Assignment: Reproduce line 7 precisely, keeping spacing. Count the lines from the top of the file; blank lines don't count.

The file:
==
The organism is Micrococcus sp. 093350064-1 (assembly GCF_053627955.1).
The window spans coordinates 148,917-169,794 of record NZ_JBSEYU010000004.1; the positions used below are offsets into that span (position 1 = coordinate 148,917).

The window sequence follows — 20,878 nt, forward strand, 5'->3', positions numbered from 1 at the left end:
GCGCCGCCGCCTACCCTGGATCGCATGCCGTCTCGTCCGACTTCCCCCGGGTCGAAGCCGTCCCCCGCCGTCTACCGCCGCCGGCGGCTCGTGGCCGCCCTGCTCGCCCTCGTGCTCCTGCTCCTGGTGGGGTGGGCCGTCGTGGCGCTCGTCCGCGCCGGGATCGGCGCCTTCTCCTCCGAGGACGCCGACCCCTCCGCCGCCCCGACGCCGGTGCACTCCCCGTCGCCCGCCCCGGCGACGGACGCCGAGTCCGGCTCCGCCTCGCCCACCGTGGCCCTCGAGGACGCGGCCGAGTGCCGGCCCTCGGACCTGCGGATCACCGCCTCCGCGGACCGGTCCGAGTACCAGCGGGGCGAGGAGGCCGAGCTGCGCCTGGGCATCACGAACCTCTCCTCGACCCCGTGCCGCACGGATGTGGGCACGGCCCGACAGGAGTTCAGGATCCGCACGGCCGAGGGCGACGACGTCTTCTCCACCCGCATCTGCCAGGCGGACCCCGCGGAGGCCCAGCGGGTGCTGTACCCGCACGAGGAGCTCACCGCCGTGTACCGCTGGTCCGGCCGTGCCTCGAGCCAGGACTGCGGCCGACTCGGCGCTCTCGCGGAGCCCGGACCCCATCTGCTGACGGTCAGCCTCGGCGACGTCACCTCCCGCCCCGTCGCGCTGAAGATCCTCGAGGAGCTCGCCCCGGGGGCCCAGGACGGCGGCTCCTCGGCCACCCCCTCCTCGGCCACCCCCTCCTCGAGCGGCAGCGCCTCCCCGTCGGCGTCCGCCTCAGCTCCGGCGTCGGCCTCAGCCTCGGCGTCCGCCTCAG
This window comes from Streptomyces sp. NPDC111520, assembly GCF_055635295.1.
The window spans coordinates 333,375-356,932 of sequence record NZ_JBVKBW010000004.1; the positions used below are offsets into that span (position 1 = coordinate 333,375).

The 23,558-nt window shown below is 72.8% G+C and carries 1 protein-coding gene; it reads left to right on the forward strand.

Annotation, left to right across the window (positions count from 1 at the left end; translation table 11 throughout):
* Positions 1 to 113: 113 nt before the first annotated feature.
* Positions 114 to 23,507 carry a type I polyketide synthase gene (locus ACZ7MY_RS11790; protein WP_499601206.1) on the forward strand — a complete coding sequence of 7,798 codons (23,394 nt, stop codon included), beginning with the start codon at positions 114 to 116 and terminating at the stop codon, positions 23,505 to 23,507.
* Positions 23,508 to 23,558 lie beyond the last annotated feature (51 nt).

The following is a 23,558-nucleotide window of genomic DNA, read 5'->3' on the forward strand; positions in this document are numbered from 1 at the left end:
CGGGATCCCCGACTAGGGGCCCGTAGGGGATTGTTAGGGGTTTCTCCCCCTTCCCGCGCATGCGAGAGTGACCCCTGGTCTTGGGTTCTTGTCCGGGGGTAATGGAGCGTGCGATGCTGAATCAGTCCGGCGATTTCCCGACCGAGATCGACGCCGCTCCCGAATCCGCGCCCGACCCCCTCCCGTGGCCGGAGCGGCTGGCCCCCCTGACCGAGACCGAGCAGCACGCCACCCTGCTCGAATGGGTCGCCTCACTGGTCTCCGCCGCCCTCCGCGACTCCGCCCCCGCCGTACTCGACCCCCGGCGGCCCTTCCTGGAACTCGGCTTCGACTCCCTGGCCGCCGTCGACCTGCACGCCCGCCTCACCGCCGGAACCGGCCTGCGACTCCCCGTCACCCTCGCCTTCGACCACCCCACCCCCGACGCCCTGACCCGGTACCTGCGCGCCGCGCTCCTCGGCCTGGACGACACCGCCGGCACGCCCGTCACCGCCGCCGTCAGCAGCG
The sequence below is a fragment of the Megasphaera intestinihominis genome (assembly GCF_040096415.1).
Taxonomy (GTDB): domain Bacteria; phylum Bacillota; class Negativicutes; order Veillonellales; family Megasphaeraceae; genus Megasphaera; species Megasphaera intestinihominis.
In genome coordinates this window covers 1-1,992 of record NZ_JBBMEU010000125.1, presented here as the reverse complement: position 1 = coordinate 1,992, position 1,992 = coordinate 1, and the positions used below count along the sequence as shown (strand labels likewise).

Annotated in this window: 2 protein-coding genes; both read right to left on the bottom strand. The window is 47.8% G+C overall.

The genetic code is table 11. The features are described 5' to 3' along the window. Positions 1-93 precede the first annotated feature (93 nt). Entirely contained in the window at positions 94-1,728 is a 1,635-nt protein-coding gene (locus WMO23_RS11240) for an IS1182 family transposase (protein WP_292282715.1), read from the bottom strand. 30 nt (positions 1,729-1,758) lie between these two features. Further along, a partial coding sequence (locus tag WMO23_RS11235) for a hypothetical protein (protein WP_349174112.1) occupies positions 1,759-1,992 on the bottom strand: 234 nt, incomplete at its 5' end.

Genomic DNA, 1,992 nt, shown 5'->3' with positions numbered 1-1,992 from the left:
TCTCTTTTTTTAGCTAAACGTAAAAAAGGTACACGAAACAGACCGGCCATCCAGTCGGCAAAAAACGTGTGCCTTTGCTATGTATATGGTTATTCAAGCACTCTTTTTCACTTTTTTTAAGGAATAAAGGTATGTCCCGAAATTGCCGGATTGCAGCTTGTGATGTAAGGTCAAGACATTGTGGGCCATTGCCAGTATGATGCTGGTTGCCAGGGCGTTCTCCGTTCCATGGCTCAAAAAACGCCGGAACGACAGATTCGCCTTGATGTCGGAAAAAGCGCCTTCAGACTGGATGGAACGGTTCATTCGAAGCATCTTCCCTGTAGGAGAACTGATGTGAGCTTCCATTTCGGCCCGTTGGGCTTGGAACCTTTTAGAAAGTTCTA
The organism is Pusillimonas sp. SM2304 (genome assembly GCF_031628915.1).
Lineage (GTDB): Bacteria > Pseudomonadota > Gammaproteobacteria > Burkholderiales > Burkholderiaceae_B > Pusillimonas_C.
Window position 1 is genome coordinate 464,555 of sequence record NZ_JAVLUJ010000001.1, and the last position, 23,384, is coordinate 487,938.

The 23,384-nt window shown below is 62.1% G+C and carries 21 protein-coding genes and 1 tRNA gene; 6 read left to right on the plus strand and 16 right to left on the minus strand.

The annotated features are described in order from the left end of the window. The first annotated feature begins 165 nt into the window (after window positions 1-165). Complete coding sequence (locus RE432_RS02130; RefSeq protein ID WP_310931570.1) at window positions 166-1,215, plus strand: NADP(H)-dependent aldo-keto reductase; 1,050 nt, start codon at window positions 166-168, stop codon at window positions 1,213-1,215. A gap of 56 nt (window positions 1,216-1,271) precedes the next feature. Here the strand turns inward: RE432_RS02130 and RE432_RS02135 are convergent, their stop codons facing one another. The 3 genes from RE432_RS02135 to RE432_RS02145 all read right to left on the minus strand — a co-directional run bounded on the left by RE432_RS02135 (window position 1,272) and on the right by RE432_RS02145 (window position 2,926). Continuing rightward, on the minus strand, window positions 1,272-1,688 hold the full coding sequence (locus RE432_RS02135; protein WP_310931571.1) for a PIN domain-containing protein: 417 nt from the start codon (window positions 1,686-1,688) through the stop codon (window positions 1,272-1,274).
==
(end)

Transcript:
The 23,558-nt window shown below is 72.8% G+C and carries 1 protein-coding gene; it reads left to right on the forward strand.